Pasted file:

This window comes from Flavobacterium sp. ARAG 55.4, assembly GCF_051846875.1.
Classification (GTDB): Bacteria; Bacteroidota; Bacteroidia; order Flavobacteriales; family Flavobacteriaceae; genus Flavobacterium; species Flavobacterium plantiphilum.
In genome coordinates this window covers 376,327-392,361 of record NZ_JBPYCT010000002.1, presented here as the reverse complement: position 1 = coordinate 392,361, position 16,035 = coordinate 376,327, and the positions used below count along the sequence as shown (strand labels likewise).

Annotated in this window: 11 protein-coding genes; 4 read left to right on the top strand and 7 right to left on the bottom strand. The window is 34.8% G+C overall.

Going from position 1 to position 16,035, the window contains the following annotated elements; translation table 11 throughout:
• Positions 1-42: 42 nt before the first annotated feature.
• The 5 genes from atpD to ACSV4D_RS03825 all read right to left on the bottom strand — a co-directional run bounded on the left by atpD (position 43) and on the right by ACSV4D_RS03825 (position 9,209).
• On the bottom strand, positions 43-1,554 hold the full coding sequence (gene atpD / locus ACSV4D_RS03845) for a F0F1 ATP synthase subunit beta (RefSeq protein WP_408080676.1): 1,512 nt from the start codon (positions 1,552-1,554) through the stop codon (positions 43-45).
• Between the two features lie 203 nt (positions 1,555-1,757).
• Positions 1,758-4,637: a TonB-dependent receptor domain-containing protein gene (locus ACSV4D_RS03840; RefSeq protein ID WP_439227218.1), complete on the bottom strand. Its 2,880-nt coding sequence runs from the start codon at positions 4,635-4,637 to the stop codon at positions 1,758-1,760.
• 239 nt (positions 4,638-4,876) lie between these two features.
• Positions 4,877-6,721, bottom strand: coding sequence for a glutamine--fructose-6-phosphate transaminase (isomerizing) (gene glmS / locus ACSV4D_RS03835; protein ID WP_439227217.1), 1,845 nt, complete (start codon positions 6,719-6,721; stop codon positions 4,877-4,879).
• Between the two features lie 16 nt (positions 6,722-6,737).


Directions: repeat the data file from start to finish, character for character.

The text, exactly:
This window comes from Flavobacterium sp. ARAG 55.4, assembly GCF_051846875.1.
Classification (GTDB): Bacteria; Bacteroidota; Bacteroidia; order Flavobacteriales; family Flavobacteriaceae; genus Flavobacterium; species Flavobacterium plantiphilum.
In genome coordinates this window covers 376,327-392,361 of record NZ_JBPYCT010000002.1, presented here as the reverse complement: position 1 = coordinate 392,361, position 16,035 = coordinate 376,327, and the positions used below count along the sequence as shown (strand labels likewise).

Annotated in this window: 11 protein-coding genes; 4 read left to right on the top strand and 7 right to left on the bottom strand. The window is 34.8% G+C overall.

Going from position 1 to position 16,035, the window contains the following annotated elements; translation table 11 throughout:
• Positions 1-42: 42 nt before the first annotated feature.
• The 5 genes from atpD to ACSV4D_RS03825 all read right to left on the bottom strand — a co-directional run bounded on the left by atpD (position 43) and on the right by ACSV4D_RS03825 (position 9,209).
• On the bottom strand, positions 43-1,554 hold the full coding sequence (gene atpD / locus ACSV4D_RS03845) for a F0F1 ATP synthase subunit beta (RefSeq protein WP_408080676.1): 1,512 nt from the start codon (positions 1,552-1,554) through the stop codon (positions 43-45).
• Between the two features lie 203 nt (positions 1,555-1,757).
• Positions 1,758-4,637: a TonB-dependent receptor domain-containing protein gene (locus ACSV4D_RS03840; RefSeq protein ID WP_439227218.1), complete on the bottom strand. Its 2,880-nt coding sequence runs from the start codon at positions 4,635-4,637 to the stop codon at positions 1,758-1,760.
• 239 nt (positions 4,638-4,876) lie between these two features.
• Positions 4,877-6,721, bottom strand: coding sequence for a glutamine--fructose-6-phosphate transaminase (isomerizing) (gene glmS / locus ACSV4D_RS03835; protein ID WP_439227217.1), 1,845 nt, complete (start codon positions 6,719-6,721; stop codon positions 4,877-4,879).
• Between the two features lie 16 nt (positions 6,722-6,737).